Joe Urban | Sam Newberg, Urbanist

Netherlands, Part I

Dateline: 3:04 pm May 30, 2007 Filed under:

Coming to you live from Utrect, a beautiful college city about a half-hour train ride southeast of Amsterdam. My hotel is located one narrow alley away from a winding canal lined with cobblestone streets and charming old buildings. Coming home last night after a long day tromping around seeing Dutch urbanity, it was positively wonderful to take a midnight walk along the canal. If you’ve never been to Utrecht, I recommend it right now.

We spent the day yesterday on a guided tour of Almere, a suburb of Amsterdam with 175,000 people. The amazing thing to consider is present day Almere is a polder, meaning it was underwater – yes underwater – just 40 years ago. The national government decided to grow there, built dikes and pumped out the water, which was shallow to begin with, to allow development to occur. The whole concept of creating land is a bit staggering to me.

Think of Almere as a huge master planned community with the city government acting as master developer. Master planned communities I have seen typically have seen have one central information center created and run by the developer. Visitors can find out about the community and the various home styles and prices currently offered. In Almere, the information center is located in city hall. In most American city halls, you’re lucky to find out where the community pool is located. Things are different here.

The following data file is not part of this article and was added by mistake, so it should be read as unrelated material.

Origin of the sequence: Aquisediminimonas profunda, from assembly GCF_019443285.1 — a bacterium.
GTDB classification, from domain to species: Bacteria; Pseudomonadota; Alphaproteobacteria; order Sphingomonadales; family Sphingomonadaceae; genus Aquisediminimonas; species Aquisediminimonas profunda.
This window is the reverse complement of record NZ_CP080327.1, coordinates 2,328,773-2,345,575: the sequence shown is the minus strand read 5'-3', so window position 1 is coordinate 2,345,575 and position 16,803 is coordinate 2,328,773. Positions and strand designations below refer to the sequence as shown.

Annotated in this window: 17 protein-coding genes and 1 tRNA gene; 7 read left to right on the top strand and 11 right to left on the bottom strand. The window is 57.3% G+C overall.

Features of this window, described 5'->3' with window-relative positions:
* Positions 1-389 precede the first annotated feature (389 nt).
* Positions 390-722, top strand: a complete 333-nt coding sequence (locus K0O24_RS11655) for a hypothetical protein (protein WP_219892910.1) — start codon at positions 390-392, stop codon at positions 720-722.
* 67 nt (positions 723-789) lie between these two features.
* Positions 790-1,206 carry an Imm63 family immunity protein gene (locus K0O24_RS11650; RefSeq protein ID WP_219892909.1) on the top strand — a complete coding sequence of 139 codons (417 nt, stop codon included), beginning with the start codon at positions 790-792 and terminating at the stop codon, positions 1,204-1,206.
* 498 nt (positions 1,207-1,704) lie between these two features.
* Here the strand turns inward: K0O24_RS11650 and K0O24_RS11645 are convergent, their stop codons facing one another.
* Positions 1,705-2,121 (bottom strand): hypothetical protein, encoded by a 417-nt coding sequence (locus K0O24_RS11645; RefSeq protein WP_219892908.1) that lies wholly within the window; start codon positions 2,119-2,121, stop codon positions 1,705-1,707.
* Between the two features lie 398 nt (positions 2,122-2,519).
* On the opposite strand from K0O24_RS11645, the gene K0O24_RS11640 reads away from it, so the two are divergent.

In many ways, though Almere is similar to master planned communities in the states. There is a mix of rental and owner housing, homes and neighborhoods are built in phases, parks, trails and open space are preserved, and land is set aside for the eventual need for retail and services as the town grows. Differences with Almere are the first housing built was rental and affordable, and the town has an established bus service with train links to Amsterdam. No home is farther than 400 meters from a transit stop. These differences are representative of both national values and funding. Transit and affordable housing are not an afterthought. Indeed, as is the case with Almere, they are a vital part of new cities from day one.

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